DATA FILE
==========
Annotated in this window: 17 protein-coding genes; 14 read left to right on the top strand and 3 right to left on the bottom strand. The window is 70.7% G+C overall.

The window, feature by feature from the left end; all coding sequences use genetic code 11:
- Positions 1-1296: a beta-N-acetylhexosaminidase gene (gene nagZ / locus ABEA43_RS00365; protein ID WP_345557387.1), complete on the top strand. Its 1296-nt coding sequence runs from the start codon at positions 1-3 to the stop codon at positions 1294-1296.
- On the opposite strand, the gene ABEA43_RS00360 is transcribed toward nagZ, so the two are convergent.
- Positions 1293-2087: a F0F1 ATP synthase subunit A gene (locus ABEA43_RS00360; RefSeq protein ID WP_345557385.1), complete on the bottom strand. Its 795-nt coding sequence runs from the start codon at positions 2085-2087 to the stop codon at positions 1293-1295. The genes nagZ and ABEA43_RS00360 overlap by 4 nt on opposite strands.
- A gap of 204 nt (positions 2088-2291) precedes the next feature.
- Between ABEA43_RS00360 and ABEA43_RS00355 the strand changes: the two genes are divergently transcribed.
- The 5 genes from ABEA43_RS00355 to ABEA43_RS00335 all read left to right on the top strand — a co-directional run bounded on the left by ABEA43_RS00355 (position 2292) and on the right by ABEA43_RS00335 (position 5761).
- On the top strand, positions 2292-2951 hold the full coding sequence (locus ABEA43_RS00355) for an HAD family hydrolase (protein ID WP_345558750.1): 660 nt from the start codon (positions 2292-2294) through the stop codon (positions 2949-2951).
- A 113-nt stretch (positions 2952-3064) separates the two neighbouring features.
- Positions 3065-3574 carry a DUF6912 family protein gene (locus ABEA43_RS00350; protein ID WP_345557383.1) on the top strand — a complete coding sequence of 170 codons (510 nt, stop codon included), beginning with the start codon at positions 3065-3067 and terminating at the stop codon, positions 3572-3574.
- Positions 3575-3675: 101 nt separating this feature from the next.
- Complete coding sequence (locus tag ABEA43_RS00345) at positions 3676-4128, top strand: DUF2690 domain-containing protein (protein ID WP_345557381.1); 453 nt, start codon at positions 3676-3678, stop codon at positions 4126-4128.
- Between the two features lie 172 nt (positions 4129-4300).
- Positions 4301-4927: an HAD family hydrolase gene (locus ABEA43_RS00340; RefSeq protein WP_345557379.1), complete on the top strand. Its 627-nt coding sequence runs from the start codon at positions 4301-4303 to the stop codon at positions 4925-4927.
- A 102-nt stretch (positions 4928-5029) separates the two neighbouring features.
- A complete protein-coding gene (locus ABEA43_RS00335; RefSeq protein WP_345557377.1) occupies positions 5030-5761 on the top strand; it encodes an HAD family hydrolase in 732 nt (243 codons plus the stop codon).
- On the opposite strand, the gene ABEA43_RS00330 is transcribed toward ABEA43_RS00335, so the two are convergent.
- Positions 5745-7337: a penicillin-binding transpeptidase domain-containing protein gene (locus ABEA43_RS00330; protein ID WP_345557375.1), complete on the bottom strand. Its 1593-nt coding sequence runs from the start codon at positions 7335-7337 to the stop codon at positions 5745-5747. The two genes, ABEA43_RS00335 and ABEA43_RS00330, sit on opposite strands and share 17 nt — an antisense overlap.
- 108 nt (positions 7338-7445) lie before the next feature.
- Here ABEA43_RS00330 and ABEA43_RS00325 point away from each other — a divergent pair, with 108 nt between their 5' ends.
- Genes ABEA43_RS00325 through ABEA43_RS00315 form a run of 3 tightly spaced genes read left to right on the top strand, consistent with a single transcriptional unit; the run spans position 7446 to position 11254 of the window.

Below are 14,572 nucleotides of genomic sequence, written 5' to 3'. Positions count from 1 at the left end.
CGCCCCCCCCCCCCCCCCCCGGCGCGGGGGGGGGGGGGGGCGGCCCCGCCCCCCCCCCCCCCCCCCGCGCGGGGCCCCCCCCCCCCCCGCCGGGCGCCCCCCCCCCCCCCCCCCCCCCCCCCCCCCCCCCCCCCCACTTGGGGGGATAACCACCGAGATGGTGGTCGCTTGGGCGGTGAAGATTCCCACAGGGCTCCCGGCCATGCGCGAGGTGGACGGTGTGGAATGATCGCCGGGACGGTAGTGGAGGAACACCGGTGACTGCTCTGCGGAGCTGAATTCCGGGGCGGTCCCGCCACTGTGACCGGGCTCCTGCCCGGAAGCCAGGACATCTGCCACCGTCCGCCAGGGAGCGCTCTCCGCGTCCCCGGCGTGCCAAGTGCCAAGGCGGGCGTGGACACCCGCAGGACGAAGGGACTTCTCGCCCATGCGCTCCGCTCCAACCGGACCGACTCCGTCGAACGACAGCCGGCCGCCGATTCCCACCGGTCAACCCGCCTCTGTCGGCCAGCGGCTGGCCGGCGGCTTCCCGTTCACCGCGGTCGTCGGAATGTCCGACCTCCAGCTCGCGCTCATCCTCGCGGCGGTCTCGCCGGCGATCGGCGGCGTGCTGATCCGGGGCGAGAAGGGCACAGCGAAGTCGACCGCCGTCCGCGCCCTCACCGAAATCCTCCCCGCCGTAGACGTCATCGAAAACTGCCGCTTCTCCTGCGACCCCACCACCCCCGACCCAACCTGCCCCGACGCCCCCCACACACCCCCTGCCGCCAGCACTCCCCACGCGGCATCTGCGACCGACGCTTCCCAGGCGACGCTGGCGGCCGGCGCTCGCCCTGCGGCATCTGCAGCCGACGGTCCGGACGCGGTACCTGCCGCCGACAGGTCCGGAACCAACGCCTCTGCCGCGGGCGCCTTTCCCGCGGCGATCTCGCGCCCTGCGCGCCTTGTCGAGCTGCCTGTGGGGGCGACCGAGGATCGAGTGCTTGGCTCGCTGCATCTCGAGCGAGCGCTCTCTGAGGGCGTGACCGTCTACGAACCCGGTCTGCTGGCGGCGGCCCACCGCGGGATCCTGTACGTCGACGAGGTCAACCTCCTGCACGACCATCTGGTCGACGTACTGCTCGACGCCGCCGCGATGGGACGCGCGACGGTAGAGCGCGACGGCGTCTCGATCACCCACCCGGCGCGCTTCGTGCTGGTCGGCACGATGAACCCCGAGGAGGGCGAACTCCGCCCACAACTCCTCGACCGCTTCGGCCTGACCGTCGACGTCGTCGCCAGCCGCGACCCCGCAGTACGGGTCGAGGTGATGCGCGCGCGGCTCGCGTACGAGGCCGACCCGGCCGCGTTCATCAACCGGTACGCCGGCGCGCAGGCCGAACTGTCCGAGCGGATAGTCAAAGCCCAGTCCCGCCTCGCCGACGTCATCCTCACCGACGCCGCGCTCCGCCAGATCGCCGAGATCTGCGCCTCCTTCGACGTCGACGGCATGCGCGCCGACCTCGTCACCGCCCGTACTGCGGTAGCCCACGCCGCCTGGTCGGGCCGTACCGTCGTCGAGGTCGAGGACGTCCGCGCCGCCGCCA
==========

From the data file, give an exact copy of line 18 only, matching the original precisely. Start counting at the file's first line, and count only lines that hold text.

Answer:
- On the opposite strand, the gene ABEA43_RS00330 is transcribed toward ABEA43_RS00335, so the two are convergent.